In contrast with these distant galaxies, stars orbiting on the outskirts of the Milky Way and other nearby galaxies move too fast for their velocities to result only from the gravity of gas and stars closer to the galactic center. If visible galactic matter is embedded in a cloud of invisible dark matter, though, gravity from the invisible matter can explain the high stellar velocities. Using stars’ orbital velocities in nearby galaxies as a reference, astronomers expected that stars in galaxies farther away would behave similarly. “Turns out that is not the case,” says study coauthor Stijn Wuyts of the University of Bath in England.
The plot of stars’ velocities relative to their distances from a galaxy’s center is called a galactic rotation curve. In the new paper (and others posted online at arXiv.org), the team presents rotation curves measured with the Very Large Telescope in Chile for more than 100 distant galaxies, some seen as they were just a few billion years after the Big Bang,13.8 billion years ago.
When the velocities of stars diminish as the stars get farther from their galactic centers, that rotation curve is said to fall off with distance. “The data provide a strong indication that falling curves are common in this population of early galaxies,” says Genzel, of the Max Planck Institute for Extraterrestrial Physics in Garching, Germany.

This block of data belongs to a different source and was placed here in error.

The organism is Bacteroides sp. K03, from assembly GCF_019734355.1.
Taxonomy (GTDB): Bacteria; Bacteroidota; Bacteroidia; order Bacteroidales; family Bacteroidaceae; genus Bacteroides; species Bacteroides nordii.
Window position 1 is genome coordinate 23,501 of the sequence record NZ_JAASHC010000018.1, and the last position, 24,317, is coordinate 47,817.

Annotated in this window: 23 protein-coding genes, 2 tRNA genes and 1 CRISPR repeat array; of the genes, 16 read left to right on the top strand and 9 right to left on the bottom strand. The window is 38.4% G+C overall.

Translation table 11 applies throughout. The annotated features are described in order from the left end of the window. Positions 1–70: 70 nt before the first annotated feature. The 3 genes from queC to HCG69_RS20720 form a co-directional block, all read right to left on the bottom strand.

In the papers, the authors provide several plausible explanations for the falling rotation curves, but it’s not clear which is correct, says UCLA astronomer Alice Shapley, who was not involved in the study. The results “reveal that we don't fully understand all of the details of how [galactic] disks form in the early universe.”
Genzel and colleagues suggest that the rotation curves fall off because turbulent streams of gas bring more and more material into inner regions of these distant galaxies. The gas piles up there, while dark matter is left on the outskirts. Explosions of stars and winds flowing from black holes might also drag dark matter away from the inner regions of the galaxy. Or dark matter may be distributed on a scale of hundreds of thousands of light-years, while the gas and stars in these early galaxies are interacting on a scale of only tens of thousands of light-years, Genzel says, so astronomers detect the gas but not the dark matter.
“Dark matter must be there,” Genzel says. “Without it, there are no galaxies and no ‘us,’ so we need to understand its nature and distribution to explain what we see in the universe.”
Current models of galaxy formation suggest that dark matter and ordinary matter intermixed in the early universe, so dark matter should tug on ordinary matter, resulting in rotation curves that are flat — not falling — for galaxies at the distance Genzel and colleagues observed. “We need to understand which physics is required to make simulations match the observations,” Shapley says.
Genzel notes that the way the gas and stars move in the distant galaxies is similar to the way gas and stars move in elliptical galaxies nearby. So, he suggests, the clumpy, irregular distant galaxies the team studied may be progenitors of elliptical galaxies in the local universe.